I’m a huge proponent of using WordPress for building websites and blogs. (Note: I’m referring to self-hosted WordPress sites, not the free wordpress.com service.)
And although there are tons of great features built into the core WordPress application, most people are going to want to take advantage of plugins to make it easier to manage their sites. I have a couple of dozen, but these five are probably the ones I use the most.
Anti-spam by webvitaly
When you first install WordPress, it automatically installs the Akismet plugin to try to prevent comment spam. Unfortunately I never found it particularly effective so I was thrilled when a friend recommended Anti-spam. Since I installed it (quite a while ago) I almost never get spam in my comments anymore. Huzzah!
The basic plugin is free and there’s a Pro version that provides additional controls.
Duplicate Post by Lopo
Every Friday I publish a post with tech headlines I’ve found during the week that I think my readers would be interested in. I use the Diigo tool to create the bookmarks and provide code that automatically pulls in the headlines and descriptions. I use the Duplicate Post plugin (also recommended by a friend!) to create a clone of the previous week’s post and the only things I need to change are the Diigo tags for that week’s headlines.
Note: When I first started using this plugin, I didn’t understand the difference between Clone and Copy to a New Draft. The first command just creates the duplicate and keeps you on whatever screen you were on. It’s useful if you want to duplicate a lot of posts at once without actually working on them. The Copy to a New Draft creates the duplicate and takes you to that new post’s edit screen so you can start working on it immediately.
This is the only plugin by this developer, but it’s a goood one! 🙂
Post Expirator by Aaron Axelsen
I’m kind of surprised this functionality hasn’t actually made it into core WordPress, but until it does, this plugin is great for when you have posts that you want to automatically expire at a specific date and time. I have a custom post type for ads and promotions that I then insert in various places throughout T4L and a lot of these are for time-limited deals. So when I create them I can set them to expire when the offer is no longer available. But you may also have regular pages and posts you want to use it with. You can choose to have the posts change to Draft status, be deleted, or change the categories for them.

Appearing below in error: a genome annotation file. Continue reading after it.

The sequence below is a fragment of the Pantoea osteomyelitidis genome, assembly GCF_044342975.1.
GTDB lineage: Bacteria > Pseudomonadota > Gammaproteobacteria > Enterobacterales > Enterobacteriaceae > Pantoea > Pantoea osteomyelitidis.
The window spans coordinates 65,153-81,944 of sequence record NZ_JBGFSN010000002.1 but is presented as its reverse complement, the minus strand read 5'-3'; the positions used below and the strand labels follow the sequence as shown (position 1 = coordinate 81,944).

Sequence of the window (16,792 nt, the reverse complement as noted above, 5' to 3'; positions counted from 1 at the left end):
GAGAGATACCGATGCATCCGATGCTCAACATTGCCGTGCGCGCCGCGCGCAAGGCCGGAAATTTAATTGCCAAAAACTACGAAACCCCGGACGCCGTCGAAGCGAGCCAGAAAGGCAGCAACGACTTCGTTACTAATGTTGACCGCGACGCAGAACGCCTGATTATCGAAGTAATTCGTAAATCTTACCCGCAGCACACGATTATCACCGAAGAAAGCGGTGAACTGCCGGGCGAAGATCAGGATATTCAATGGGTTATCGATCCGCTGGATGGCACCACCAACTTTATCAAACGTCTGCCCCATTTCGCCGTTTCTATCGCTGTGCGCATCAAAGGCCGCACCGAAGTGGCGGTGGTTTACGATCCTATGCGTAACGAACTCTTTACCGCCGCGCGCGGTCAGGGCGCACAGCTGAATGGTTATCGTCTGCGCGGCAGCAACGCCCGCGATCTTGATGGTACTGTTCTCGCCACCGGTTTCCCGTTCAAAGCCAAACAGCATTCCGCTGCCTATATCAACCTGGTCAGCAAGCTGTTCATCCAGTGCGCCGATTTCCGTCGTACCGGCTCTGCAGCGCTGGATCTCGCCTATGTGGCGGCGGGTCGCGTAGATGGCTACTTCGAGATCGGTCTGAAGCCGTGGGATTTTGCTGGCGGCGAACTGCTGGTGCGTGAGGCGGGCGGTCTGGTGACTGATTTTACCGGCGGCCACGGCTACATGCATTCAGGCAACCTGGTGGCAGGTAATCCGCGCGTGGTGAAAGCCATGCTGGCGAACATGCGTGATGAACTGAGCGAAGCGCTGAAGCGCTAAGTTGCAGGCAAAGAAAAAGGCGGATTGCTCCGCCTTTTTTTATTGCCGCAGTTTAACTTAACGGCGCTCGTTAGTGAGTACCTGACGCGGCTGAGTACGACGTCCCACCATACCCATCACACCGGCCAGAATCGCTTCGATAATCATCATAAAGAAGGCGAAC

Post Snippets by Johan Steen
This plugin is great if you have certain content or code that you use a lot and don’t want to have to type it in from scratch everywhere you use it. For example, I use this plugin in any post where I have a lot of screenshots, which I store in a specific folder on my web host. (I don’t use the Media Uploader for screenshots because I don’t want to generate all the different sizes of it.) I’ve set it up so that it will create the HTML for inserting images in the post, with a blank field where I can enter the actual file name. Using Post Snippets reduces the chance of me making a typo in the code that prevents the image from showing up.
Another nice feature of the plugin is that you can use it to create shortcodes that you enter into your posts. This is helpful if you have a certain piece of content on multiple pages and you need to update at some point. Instead of having to go into each individual post, you can change it just once in the plugin’s settings and it will update everywhere the shortcode appears.
Remove Widget Titles by Stephen Cronin
This plugin is so. freaking. brilliant. There are lots of times when you’re adding a widget to your site and you don’t want the title to appear. Usually you have to leave the title field blank, but then that makes it hard to tell what the widget is on the main Widgets page. With this plugin, all you have to do is add an exclamation point in front of the title in the widget box and it will not show up on your site!
Note: Some widgets don’t allow you to enter your own title, in which case this plugin won’t work with them. But it’s really great for plain text widgets, which make up more than half of the widgets I use on T4L.
So those are my faves? Do you have other plugins you’d like to recommend? Leave them in the comments below!
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